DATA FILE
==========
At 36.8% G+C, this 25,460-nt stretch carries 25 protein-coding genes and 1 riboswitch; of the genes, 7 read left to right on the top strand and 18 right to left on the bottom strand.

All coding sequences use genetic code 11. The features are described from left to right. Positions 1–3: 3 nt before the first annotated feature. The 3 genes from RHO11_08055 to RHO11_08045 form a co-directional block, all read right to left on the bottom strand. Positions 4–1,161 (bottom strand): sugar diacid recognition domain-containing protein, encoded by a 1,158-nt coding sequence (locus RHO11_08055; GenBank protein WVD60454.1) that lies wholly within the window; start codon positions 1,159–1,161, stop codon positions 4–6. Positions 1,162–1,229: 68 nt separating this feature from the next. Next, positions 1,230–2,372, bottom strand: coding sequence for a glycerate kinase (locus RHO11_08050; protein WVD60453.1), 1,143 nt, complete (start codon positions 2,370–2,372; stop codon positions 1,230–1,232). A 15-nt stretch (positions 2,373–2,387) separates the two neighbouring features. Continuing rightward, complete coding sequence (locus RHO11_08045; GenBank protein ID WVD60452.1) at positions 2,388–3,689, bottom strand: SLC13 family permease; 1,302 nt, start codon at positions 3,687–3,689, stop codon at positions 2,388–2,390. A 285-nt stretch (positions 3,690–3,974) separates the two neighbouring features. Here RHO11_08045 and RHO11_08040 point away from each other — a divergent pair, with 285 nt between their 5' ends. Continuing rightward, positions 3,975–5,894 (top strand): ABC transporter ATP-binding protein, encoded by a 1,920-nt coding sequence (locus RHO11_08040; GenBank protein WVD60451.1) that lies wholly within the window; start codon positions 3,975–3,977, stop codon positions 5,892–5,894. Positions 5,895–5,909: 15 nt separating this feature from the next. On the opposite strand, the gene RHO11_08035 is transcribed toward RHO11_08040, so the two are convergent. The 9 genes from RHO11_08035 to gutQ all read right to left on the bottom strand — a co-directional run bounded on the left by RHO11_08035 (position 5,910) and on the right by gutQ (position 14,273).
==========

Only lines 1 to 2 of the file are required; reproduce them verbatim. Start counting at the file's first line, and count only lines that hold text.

At 36.8% G+C, this 25,460-nt stretch carries 25 protein-coding genes and 1 riboswitch; of the genes, 7 read left to right on the top strand and 18 right to left on the bottom strand.

All coding sequences use genetic code 11. The features are described from left to right. Positions 1–3: 3 nt before the first annotated feature. The 3 genes from RHO11_08055 to RHO11_08045 form a co-directional block, all read right to left on the bottom strand. Positions 4–1,161 (bottom strand): sugar diacid recognition domain-containing protein, encoded by a 1,158-nt coding sequence (locus RHO11_08055; GenBank protein WVD60454.1) that lies wholly within the window; start codon positions 1,159–1,161, stop codon positions 4–6. Positions 1,162–1,229: 68 nt separating this feature from the next. Next, positions 1,230–2,372, bottom strand: coding sequence for a glycerate kinase (locus RHO11_08050; protein WVD60453.1), 1,143 nt, complete (start codon positions 2,370–2,372; stop codon positions 1,230–1,232). A 15-nt stretch (positions 2,373–2,387) separates the two neighbouring features. Continuing rightward, complete coding sequence (locus RHO11_08045; GenBank protein ID WVD60452.1) at positions 2,388–3,689, bottom strand: SLC13 family permease; 1,302 nt, start codon at positions 3,687–3,689, stop codon at positions 2,388–2,390. A 285-nt stretch (positions 3,690–3,974) separates the two neighbouring features. Here RHO11_08045 and RHO11_08040 point away from each other — a divergent pair, with 285 nt between their 5' ends. Continuing rightward, positions 3,975–5,894 (top strand): ABC transporter ATP-binding protein, encoded by a 1,920-nt coding sequence (locus RHO11_08040; GenBank protein WVD60451.1) that lies wholly within the window; start codon positions 3,975–3,977, stop codon positions 5,892–5,894. Positions 5,895–5,909: 15 nt separating this feature from the next. On the opposite strand, the gene RHO11_08035 is transcribed toward RHO11_08040, so the two are convergent. The 9 genes from RHO11_08035 to gutQ all read right to left on the bottom strand — a co-directional run bounded on the left by RHO11_08035 (position 5,910) and on the right by gutQ (position 14,273).